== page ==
SSR mining in coffee tree EST databases: potential use of EST–SSRs as markers for the Coffea genus
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- Poncet, V., Rondeau, M., Tranchant, C. et al. Mol Genet Genomics (2006) 276: 436. doi:10.1007/s00438-006-0153-5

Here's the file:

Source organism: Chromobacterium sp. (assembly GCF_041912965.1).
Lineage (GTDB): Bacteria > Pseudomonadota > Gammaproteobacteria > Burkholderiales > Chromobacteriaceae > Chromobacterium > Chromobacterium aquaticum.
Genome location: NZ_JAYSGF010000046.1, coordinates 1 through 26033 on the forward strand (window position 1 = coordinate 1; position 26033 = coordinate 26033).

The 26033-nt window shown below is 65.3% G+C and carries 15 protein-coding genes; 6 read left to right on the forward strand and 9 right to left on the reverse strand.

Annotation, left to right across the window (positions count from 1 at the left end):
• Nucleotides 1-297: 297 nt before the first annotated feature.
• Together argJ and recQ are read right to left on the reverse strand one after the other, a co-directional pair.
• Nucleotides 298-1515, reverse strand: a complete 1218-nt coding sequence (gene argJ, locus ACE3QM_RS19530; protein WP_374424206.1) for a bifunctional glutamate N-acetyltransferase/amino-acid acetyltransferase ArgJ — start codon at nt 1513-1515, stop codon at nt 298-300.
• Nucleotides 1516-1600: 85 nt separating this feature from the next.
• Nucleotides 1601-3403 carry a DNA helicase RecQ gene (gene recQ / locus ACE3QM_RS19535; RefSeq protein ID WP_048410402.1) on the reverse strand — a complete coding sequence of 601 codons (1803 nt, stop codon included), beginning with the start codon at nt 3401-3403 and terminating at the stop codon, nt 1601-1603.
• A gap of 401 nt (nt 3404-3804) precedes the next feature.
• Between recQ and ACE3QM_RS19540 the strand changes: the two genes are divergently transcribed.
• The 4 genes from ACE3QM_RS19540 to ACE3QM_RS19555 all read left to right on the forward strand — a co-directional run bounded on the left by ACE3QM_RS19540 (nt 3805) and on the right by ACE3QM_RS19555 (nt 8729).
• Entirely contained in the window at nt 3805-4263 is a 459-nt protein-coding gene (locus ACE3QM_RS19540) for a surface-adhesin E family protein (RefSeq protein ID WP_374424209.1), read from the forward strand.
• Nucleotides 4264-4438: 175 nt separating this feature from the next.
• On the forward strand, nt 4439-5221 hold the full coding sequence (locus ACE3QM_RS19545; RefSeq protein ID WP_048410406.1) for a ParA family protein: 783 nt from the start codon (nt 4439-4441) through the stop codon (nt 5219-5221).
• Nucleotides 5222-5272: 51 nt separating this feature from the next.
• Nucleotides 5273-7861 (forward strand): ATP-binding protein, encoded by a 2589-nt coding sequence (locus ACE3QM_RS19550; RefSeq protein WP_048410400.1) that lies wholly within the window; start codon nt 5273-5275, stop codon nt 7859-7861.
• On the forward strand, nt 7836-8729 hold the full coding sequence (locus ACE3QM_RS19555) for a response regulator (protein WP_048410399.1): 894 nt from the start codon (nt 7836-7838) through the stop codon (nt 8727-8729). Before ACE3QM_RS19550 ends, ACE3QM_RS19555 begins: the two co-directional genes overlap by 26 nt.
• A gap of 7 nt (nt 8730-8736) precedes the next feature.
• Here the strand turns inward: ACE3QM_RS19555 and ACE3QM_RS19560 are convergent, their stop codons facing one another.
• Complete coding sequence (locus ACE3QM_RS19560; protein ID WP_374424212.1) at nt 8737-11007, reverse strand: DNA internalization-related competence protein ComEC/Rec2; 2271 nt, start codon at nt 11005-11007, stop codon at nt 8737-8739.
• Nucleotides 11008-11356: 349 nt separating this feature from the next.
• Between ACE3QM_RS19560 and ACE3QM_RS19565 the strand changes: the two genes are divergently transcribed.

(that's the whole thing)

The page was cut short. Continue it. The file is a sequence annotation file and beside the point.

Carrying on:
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Expressed sequence tags (ESTs) from Coffea canephora leaves and fruits were used to search for types and frequencies of simple sequence repeats (EST–SSRs) with a motif length of 1–6 bp. From a non-redundant (NR) EST set of 5,534 potential unigenes, 6.8% SSR-containing sequences were identified, with an average density of one SSR every 7.73 kb of EST sequences. Trinucleotide repeats were found to be the most abundant (34.34%), followed by di- (25.75%) and hexa-nucleotide (22.04%) motifs. The development of unique genic SSR markers was optimized by a computational approach which allowed us to eliminate redundancy in the original EST set and also to test the specificity of each pair of designed primers. Twenty-five EST–SSRs were developed and used to evaluate cross-species transferability in the Coffea genus. The orthology was supported by the amplicon sequence similarity and the amplification patterns. The >94% identity of flanking sequences revealed high sequence conservation across the Coffea genus. A high level of polymorphic loci was obtained regardless of the species considered (from 75% for C. liberica to 86% for C. canephora). Moreover, the polymorphism revealed by EST–SSR was similar to that exposed by genomic SSR. It is concluded that Coffea ESTs are a valuable resource for microsatellite mining. EST-SSR markers developed from C. canephora sequences can be easily transferred to other Coffea species for which very little molecular information is available. They constitute a set of conserved orthologous markers, which would be ideal for assessing genetic diversity in coffee trees as well as for cross-referencing transcribed sequences in comparative genomics studies.